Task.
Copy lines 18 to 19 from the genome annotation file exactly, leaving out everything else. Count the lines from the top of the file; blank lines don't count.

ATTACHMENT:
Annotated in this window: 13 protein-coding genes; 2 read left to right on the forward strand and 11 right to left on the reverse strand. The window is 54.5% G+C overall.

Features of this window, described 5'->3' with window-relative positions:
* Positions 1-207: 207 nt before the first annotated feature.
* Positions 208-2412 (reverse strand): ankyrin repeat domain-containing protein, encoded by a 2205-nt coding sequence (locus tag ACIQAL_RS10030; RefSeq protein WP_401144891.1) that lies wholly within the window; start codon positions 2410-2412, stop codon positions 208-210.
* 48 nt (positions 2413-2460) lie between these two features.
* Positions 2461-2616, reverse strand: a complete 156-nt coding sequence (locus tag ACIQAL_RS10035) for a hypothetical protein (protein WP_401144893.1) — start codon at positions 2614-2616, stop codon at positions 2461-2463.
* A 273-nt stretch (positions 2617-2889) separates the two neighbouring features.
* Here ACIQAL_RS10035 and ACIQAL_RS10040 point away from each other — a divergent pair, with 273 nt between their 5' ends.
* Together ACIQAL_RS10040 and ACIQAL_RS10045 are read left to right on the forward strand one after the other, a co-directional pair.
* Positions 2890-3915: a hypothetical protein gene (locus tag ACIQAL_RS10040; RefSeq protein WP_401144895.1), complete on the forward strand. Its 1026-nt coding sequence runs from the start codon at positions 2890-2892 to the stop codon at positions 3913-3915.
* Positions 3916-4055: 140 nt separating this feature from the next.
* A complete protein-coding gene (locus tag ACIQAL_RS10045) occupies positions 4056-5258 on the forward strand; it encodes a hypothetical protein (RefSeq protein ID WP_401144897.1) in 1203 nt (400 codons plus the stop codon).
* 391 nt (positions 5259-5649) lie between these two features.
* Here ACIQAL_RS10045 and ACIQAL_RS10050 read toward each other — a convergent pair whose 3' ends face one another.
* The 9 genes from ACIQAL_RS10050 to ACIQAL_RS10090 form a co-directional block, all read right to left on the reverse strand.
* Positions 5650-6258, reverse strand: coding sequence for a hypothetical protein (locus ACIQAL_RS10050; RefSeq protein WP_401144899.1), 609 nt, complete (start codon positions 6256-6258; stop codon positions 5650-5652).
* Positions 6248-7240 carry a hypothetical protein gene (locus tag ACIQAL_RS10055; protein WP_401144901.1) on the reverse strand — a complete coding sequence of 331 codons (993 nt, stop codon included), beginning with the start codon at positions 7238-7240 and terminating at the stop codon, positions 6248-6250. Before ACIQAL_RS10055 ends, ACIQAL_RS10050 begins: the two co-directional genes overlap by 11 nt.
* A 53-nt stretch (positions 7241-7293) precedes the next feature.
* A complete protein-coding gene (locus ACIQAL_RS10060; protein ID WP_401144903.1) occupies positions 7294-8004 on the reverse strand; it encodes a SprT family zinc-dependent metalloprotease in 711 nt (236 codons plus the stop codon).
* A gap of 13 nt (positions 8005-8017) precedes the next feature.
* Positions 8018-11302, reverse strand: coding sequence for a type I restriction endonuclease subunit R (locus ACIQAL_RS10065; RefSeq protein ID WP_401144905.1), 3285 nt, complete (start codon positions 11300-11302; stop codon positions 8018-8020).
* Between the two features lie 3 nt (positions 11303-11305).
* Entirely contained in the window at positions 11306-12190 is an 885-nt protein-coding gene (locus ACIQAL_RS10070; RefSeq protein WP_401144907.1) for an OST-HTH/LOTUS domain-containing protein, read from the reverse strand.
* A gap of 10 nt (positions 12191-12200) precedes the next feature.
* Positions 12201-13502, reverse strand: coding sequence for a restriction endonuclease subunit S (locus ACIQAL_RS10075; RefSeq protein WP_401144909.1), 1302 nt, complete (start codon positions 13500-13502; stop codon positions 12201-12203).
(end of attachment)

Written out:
* A 53-nt stretch (positions 7241-7293) precedes the next feature.
* A complete protein-coding gene (locus ACIQAL_RS10060; protein ID WP_401144903.1) occupies positions 7294-8004 on the reverse strand; it encodes a SprT family zinc-dependent metalloprotease in 711 nt (236 codons plus the stop codon).